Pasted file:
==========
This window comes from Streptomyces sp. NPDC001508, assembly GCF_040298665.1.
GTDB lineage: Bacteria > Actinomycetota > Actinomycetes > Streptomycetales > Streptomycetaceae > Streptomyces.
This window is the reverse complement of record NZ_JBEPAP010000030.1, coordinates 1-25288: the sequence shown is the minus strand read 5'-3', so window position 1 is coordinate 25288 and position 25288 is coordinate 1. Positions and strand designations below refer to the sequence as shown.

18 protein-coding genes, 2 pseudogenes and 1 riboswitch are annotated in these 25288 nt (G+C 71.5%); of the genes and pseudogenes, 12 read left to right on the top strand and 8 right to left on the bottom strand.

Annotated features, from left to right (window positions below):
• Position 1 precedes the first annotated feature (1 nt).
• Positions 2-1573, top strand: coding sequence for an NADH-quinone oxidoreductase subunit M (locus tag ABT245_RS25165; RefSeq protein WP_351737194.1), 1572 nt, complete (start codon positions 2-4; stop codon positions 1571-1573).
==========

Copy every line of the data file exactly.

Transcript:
This window comes from Streptomyces sp. NPDC001508, assembly GCF_040298665.1.
GTDB lineage: Bacteria > Actinomycetota > Actinomycetes > Streptomycetales > Streptomycetaceae > Streptomyces.
This window is the reverse complement of record NZ_JBEPAP010000030.1, coordinates 1-25288: the sequence shown is the minus strand read 5'-3', so window position 1 is coordinate 25288 and position 25288 is coordinate 1. Positions and strand designations below refer to the sequence as shown.

18 protein-coding genes, 2 pseudogenes and 1 riboswitch are annotated in these 25288 nt (G+C 71.5%); of the genes and pseudogenes, 12 read left to right on the top strand and 8 right to left on the bottom strand.

Annotated features, from left to right (window positions below):
• Position 1 precedes the first annotated feature (1 nt).
• Positions 2-1573, top strand: coding sequence for an NADH-quinone oxidoreductase subunit M (locus tag ABT245_RS25165; RefSeq protein WP_351737194.1), 1572 nt, complete (start codon positions 2-4; stop codon positions 1571-1573).